Most serious cyclists treat their bikes as well as they treat their cars, and often times even better. However, those who commute on two wheels might not show the bicycles the same kind of respect but it is still something that needs care and attention, and when a bicycle used for transportation is stolen or damaged it can be frustrating and unnerving.
Inventor Izhar Gafni could take a lot of stress out of commuter’s lives as he looks to create a bike that might just cost $9 to make and could sell for just $20. The Alfa, as he’s dubbed the prototype, would be fully recyclable as it is made from cardboard.
The Israeli inventor, who has designed award-winning industrial machines for peeling pomegranates and sewing shoes, is also a cycling enthusiast who has designed many carbon fiber bicycles. But after hearing about a cardboard canoe, he set off to create a cardboard bicycle.
Cardboard is made of wood pulp and was invented in the 19th century as sturdy packaging, but it has rarely been considered as a material for things such as bicycles. However as any child knows a cardboard box and a little imagination can transform it in just about anything.
Gafni clearly has that imagination.
“I was always fascinated by applying unconventional technologies to materials and I did this on several occasions,” Gafni told Reuters. “But this was the culmination of a few things that came together. I worked for four years to cancel out the corrugated cardboard’s weak structural points.”
Gafni and his cardboard bicycle
Gafni spent three years developing the bicycle, and this included tackling some issues overcoming those limitations of cardboard. In the process Gafni reportedly patented a few new processes along the way, and finally created from cardboard something that resembles the traditional standard bicycle.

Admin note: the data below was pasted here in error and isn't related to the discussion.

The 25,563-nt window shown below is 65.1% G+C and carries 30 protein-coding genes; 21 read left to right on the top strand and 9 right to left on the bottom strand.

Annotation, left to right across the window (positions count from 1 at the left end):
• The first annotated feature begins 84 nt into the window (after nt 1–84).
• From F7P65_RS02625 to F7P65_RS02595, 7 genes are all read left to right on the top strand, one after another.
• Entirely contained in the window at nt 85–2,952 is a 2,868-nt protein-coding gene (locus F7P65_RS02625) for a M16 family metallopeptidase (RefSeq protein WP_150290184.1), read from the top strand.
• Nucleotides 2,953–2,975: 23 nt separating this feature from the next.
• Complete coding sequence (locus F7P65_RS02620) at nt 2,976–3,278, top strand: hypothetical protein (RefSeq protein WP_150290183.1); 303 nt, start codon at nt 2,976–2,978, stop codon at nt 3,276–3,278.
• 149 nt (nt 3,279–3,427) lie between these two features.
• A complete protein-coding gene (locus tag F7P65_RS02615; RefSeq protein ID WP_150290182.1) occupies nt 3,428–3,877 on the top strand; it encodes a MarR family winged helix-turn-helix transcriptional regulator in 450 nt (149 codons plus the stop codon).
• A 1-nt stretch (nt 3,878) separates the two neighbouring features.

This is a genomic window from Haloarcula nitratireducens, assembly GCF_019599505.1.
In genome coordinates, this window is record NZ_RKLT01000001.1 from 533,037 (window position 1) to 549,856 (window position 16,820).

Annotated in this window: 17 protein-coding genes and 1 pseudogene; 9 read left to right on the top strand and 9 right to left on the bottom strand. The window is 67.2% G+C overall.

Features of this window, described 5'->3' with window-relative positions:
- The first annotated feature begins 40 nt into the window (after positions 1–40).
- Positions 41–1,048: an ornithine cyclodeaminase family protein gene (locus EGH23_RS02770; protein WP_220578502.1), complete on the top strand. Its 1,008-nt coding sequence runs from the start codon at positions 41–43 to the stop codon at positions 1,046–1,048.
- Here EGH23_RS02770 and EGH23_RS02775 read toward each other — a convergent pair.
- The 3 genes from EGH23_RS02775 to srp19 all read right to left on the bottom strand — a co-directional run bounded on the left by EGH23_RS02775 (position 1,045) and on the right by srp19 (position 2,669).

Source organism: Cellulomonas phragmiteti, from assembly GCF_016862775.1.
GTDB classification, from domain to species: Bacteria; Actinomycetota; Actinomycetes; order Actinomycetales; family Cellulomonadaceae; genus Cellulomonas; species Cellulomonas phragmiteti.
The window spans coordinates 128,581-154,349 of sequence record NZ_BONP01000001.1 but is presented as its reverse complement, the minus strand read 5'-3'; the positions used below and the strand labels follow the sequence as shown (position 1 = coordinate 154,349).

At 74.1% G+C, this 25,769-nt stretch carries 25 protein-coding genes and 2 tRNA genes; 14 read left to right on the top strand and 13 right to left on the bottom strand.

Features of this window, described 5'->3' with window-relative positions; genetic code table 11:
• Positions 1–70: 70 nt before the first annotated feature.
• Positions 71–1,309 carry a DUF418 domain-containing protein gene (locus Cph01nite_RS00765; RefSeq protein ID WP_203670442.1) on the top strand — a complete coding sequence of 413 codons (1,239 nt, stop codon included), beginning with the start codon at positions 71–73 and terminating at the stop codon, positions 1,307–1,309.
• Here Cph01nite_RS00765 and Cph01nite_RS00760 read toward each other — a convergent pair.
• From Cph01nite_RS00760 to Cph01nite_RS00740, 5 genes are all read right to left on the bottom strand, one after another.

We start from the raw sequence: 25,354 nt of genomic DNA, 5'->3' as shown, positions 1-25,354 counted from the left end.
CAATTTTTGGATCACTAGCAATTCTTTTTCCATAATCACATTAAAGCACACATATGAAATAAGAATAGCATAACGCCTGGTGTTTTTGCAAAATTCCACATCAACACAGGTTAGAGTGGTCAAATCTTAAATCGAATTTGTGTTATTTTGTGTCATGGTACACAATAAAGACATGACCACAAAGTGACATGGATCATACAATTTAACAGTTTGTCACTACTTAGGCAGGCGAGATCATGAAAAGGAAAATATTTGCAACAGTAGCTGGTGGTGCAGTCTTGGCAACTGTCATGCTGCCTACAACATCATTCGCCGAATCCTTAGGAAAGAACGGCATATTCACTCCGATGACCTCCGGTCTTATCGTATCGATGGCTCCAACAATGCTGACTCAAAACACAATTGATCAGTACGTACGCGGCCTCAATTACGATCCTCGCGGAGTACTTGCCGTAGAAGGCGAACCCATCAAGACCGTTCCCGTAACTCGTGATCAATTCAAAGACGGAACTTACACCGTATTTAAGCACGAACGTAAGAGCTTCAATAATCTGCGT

The Alfa reportedly weighs about 20 pounds, yet can support a rider up to 24 times its weight – or about 485 pounds. The bike is mostly cardboard, along with recycled materials for the parts that include the cranks, brakes and pedals. The Alfa utilizes a belt-driven pedal system to ensure that it is in essence maintenance free.
And yes, it is waterproof. The DailyMail.co.uk noted that the cardboard is coated with a waterproof resin, but the bicycle could also be painted with a lacquer to further ensure that it can endure a ride in the rain.
The idea behind the Alfa isn’t just to create a new material for bicycles but rather to make it possible for affordable, reliable and durable bicycles to be reach those who have little in the way of transportation options. Gafni, who estimated that the cost of materials is just $9 a bike, believes that those costs should preclude outsourcing the manufacturing process.
The result is that the bicycles could be produced locally, and this in turn could help revolutionize travel in the developing world and in emerging markets, but also in large cities where it could provide an affordable alternative for the daily commuters.
Imagine having a bicycle that costs about the same as commuting by subway in a city such a New York City or London for a week? And if the bicycle is stolen or damaged it could be easily replaced.
Sounds like cardboard could be part of the future of bicycles.